Finding Your

7 minutes

You’re reading an excerpt of Admitted by Soundarya Balasubramani. Written by an Ivy League graduate from India, this is the proven guide for students worldwide looking to pursue undergraduate or graduate study abroad in the U.S., Canada, or Europe. Purchase for instant access to the guide and other exclusive resources—including sample SOPs, sample resumes, scholarship lists, and a private community with other readers.

Dan Buettner,* a three-time Guinness World Record holder and best-selling author, conducted a long experiment to find out how people who live to be more than 100 years old, called centenarians, manage to do it. His team spoke to the centenarians from four Blue Zones, areas where they found the most number of people who lived the longest.* One of the zones included the northern part of Okinawa, a prefecture in Japan made up of 161 islands. Aside from a plant-based diet and a tight-knit community, he found out that what set them apart was their practice of ikigai.*

Ikigai* (pronounced ee-key-guy) is a Japanese word that loosely means the reason you get up in the morning. It encompasses the idea that happiness is more than money and titles. According to a book written on this concept by Hector Garcia and Albert Liebermann,* “The origin of the word ikigai goes back to the Heian period (794 to 1185). Clinical psychologist and avid expert of the ikigai evolution, Akihiro Hasegawa released a research paper in 2001 where he wrote that the word ‘gai’ comes from the word ‘kai’ which translates to ‘shell’ in Japanese. During the Heian period, shells were extremely valuable, so the association of value is still inherently seen in this word.”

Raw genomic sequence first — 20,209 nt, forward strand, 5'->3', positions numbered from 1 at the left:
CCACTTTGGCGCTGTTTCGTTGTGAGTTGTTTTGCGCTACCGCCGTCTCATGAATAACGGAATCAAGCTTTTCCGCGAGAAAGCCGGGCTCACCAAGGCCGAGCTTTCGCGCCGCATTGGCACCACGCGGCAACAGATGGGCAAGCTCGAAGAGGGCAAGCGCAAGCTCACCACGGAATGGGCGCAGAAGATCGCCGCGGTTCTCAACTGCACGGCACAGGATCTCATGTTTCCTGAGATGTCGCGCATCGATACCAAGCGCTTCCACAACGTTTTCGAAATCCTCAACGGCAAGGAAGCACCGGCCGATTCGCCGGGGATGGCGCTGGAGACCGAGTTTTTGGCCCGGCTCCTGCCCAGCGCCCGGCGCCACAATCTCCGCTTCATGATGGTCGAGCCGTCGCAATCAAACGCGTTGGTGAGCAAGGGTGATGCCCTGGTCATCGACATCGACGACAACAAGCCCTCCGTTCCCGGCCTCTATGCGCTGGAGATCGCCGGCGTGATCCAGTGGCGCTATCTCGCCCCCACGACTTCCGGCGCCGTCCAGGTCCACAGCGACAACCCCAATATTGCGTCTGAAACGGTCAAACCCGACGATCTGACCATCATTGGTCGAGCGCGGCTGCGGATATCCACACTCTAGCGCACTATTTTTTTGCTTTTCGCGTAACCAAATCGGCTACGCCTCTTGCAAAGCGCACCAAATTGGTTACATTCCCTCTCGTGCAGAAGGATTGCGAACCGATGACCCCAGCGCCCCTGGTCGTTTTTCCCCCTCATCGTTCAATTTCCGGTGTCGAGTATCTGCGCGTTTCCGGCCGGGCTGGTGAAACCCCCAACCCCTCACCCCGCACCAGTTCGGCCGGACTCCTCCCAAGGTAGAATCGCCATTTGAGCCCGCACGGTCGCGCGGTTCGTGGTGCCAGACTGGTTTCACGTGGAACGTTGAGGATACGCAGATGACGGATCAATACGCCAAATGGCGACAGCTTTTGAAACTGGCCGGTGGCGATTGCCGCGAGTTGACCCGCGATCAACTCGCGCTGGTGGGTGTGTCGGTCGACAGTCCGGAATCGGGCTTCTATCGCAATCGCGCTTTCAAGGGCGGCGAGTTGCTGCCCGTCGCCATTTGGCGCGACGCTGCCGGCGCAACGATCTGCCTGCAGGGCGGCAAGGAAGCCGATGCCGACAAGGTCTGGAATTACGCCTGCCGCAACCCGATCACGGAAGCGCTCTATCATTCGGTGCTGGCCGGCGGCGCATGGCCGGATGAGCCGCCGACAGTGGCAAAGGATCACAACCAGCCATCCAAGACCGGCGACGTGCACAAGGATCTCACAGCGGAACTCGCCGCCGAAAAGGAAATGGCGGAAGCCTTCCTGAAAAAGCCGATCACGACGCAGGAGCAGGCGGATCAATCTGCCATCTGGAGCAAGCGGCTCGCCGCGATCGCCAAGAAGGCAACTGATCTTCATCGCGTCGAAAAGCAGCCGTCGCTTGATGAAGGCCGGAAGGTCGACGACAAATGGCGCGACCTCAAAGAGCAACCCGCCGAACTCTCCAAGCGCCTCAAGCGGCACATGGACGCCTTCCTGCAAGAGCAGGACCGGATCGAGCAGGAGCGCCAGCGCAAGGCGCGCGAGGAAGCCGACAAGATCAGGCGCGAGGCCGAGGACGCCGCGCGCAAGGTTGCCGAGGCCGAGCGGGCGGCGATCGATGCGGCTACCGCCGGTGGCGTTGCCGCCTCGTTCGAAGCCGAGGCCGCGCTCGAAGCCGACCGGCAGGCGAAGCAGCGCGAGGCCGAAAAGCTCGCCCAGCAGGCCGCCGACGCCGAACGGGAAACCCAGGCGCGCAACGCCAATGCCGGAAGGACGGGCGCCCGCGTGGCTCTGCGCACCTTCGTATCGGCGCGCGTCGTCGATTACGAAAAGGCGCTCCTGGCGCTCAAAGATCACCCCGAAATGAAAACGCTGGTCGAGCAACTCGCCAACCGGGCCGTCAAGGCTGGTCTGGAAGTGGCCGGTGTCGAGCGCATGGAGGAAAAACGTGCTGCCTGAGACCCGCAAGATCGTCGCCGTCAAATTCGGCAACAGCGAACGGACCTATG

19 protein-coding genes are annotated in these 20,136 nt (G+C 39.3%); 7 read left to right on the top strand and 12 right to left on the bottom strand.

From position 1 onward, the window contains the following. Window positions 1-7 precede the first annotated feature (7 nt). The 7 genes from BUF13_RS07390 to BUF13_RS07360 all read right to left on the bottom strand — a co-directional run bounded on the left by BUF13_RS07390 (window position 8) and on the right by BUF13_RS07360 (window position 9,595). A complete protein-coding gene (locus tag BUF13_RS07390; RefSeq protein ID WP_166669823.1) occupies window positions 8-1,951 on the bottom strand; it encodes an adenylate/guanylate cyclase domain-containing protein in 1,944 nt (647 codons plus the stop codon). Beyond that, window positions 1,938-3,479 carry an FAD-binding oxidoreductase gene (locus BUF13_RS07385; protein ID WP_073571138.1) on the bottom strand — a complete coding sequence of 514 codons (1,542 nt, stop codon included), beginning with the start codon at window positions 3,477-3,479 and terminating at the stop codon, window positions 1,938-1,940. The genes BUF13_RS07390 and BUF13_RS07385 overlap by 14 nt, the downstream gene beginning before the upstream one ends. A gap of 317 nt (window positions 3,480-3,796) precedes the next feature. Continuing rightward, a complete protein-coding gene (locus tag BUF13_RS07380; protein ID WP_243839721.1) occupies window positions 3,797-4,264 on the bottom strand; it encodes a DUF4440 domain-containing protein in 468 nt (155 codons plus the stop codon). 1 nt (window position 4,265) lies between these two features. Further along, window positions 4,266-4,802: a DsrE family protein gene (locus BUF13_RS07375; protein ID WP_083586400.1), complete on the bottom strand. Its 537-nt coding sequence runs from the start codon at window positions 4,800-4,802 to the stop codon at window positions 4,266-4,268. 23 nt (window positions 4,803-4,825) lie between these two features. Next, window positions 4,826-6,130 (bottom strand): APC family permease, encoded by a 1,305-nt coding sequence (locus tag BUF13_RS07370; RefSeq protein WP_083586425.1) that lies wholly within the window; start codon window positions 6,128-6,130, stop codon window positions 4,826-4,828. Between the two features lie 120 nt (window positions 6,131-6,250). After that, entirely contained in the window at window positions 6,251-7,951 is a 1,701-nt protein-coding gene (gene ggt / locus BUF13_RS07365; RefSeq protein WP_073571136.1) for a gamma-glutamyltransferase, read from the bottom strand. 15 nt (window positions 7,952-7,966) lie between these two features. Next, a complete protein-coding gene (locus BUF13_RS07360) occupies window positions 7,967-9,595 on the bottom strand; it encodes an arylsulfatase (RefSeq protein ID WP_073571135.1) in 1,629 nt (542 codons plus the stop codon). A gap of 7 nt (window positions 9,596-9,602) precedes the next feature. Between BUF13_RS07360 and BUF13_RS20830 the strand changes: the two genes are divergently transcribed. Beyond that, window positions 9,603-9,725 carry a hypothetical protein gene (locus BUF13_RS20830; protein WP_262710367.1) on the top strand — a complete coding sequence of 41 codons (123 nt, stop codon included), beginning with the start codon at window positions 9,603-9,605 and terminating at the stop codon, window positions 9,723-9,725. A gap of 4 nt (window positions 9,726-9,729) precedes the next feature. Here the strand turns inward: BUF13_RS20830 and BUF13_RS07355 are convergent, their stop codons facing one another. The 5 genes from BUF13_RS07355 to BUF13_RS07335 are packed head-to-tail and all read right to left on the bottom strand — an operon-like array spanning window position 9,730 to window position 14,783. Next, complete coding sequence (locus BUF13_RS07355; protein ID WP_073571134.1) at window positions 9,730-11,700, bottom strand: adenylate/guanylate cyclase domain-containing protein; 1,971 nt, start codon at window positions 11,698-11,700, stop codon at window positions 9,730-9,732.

This intangible ideology is what gives you the sense of purpose and meaning that most people search for their entire life. It makes your life worthwhile, happy, and satisfactory.

But how do you find it?

The most actionable way to understand this idea is through a Venn diagram that comprises four categories as shown above: what you are good at, what the world needs, what you can be paid for, and what you love. At their intersection, you supposedly find your ikigai.

Let’s look at each in some detail.

What You Are Good At

This quadrant is about trying to bring out both your natural and hard-earned talents.

​think​What part of your current job can you do effortlessly, without even thinking about it?

When was the last time someone gave you a compliment? What was it about?

More often than not, we have blind spots when it comes to our strengths and weaknesses. Melody Wilding, an executive coach and author who found her purpose by practicing ikigai,* writes, “Ironically, qualities about myself that I took for granted were precisely what others saw as unique and valuable. Instead of downplaying my knack for empathy, their comments nudged me to look deeper at how I could leverage my sensitivity as a strength and pivot my career to focus on coaching, teaching, and writing.”

So, as you are filling this quadrant, ask some of your closest friends and those who work with you about your strengths. Their answer might just surprise you.

What the World Needs

This quadrant is about trying to unearth what you care about and what you can contribute to the world, society, and your family.

​think​What was the last social cause you cared about deeply?

What would you contribute to immediately in your society if you had more time?

What do you think we can do now as a community to make 2030 better than 2020?

Whenever I think about this quadrant, I get reminded of something that Tim Cook, the CEO of Apple, said in an interview with Marc Benioff.* Below is a paraphrased version of his talk.